How to calculate your business rates
All you need to know about business rates payable, rateable value, multipliers, and whether your business is eligible for a COVID-19 business rates exemption
What are business rates?
In a similar way that residents pay council tax, businesses pay business rates to local authorities, which help finance local services.
Do I need to pay business rates?
Business rates are charged on businesses that occupy non-domestic or commercial properties. The property occupier, either the owner or the leaseholder, pays the business rates.
If you use a building or part of a building for non-domestic purposes, the part used for business will require payment of business rates, take for example a shop with a residential flat above it.
Similarly, if you work from home, you may have to pay business rates on the section of your house that is used for work purposes. You’re more likely to have to pay business rates if a room is exclusively used for business, or if it has been adapted for work purposes.
What is rateable value and what are multipliers?
- Rateable value is the value given on a premises by the Valuation Office Agency, which is based on its probable annual market rent. These values are reviewed every five years and take the size of the property and its usage into consideration, in addition different parts of the premises may be valued at different levels. The latest rateable value figures are estimates of the property's open market rental value as of 1 April 2015.
- A multiplier is the number of pence per pound of rateable value that you’ll have to pay in business rates, before any relief or discounts are deducted. These are reviewed every year by the government in line with inflation.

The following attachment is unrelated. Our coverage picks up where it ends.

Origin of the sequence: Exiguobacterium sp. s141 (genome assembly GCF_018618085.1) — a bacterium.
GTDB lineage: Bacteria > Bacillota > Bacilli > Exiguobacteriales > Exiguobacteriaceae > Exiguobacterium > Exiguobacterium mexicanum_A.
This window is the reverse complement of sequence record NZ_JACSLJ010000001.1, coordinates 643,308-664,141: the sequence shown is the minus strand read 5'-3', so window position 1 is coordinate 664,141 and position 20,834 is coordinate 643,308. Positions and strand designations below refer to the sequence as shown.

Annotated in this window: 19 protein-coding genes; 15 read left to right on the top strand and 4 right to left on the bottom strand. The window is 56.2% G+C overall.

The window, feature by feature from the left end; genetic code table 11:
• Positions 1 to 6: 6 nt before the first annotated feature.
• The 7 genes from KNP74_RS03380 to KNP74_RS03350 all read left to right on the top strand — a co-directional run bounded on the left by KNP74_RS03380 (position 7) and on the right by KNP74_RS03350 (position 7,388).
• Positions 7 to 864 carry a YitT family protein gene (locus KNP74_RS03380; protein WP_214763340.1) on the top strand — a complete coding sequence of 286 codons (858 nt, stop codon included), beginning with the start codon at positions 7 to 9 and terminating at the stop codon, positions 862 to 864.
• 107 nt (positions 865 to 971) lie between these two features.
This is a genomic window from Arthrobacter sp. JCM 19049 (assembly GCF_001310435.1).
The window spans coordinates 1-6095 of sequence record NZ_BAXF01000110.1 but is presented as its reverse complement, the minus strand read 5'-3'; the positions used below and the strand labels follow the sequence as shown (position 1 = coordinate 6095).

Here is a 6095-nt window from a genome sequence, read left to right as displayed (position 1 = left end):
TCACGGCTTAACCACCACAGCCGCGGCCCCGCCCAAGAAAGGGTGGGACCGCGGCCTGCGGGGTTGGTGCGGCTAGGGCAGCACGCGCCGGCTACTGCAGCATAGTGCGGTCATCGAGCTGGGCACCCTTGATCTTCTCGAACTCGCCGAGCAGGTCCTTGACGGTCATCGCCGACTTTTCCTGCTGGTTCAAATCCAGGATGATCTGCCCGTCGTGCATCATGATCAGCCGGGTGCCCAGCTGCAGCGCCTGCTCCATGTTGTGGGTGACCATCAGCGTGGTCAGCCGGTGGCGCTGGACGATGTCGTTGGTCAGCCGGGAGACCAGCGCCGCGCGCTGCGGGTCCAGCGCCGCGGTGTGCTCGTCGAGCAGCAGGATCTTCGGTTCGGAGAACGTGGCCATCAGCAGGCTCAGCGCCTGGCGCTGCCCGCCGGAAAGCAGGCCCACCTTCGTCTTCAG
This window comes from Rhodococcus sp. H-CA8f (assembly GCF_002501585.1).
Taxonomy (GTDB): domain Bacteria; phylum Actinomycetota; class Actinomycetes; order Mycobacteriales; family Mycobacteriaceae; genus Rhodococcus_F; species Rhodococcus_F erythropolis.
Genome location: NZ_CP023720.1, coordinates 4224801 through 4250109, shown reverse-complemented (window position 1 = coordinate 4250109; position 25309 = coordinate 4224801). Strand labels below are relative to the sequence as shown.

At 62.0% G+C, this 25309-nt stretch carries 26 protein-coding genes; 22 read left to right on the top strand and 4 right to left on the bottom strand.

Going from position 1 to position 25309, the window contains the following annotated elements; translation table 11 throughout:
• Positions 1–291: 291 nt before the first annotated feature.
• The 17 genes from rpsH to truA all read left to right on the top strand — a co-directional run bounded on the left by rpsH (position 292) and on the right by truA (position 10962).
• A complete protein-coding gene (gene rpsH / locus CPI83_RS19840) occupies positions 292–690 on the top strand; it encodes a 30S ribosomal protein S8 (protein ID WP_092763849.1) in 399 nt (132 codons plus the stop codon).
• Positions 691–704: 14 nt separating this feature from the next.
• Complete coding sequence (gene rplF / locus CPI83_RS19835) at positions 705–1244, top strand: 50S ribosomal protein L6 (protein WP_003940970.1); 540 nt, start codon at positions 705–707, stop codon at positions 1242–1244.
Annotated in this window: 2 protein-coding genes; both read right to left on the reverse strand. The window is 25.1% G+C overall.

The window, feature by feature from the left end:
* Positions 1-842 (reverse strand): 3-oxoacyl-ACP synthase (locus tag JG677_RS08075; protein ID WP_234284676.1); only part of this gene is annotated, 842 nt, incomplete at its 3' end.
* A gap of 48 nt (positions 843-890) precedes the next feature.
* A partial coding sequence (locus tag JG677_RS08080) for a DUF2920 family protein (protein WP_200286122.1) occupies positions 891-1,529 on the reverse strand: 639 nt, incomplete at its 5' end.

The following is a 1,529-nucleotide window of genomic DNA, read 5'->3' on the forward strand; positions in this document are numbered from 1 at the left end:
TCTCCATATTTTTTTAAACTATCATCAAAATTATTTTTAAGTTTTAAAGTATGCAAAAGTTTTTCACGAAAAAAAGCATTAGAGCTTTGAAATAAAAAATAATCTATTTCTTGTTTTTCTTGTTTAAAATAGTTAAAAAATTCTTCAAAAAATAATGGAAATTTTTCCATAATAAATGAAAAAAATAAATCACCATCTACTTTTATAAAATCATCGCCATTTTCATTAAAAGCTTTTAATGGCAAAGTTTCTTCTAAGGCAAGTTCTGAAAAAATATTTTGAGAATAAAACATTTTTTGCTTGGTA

To calculate your business rates you need to multiply the rateable value for your business with the ‘multiplier’, also known as ‘poundage’, set by government.
It’s worth knowing how to calculate your business rates yourself to ensure you’re paying the right amount. It is also useful to know if you want to plan your financial year ahead in a new property that you don’t yet know the business rates of or, if you want to know the business rates for a property you’re thinking of moving your business into.
Current business rates multiplier values:
|Year||Standard business rates multiplier||Small business rates multiplier||Small business rates threshold|
|2019 to 2020||50.4p||49.1p||£51,000|
|2018 to 2019||49.3p||48.0p||£51,000|
|2017 to 2018||47.9p||48.4p||£51,000|
|2016 to 2017||49.7p||48.4p||£18,000 (£25,500 in Greater London)|
How to pay business rates
The council will normally send you a rates bill in March or April, and most councils will ask you to pay in equal monthly installments.
Make sure you tell your local council if you start up a new business or if you move premises, so they can charge you the right amount.
You can contact your local authority if you think your bill is incorrect. Likewise, if you are having cash flow problems and are finding it difficult to pay the bill, contact the local council because they may be able to change the amounts and dates of your payments to make things easier for your business.
Business rates calculation example
But do I really need to pay business rates?
There are certain buildings that are exempt from business rates. These are:
- Farm buildings and land (excluding building used as offices or for business activities)
- Buildings used for training or welfare of disabled people
- Fish farms
- Places of public religious worship
Businesses that own empty property are exempt from empty property rates for the first three months that they are empty, while industrial or warehouse properties are exempt for the first six months. After these periods businesses that own empty property are liable to pay business rates in the normal way.
To find out more about whether you qualify for any other business rates reliefs, visit our small business rates relief guide.
Businesses operating in the retail, hospitality, and leisure industries, as well as some nurseries, are exempt from business rates for the 2020 to 2021 tax year. For more information about whether your business is eligible, head back up to the top of the page, or click through to the government's website.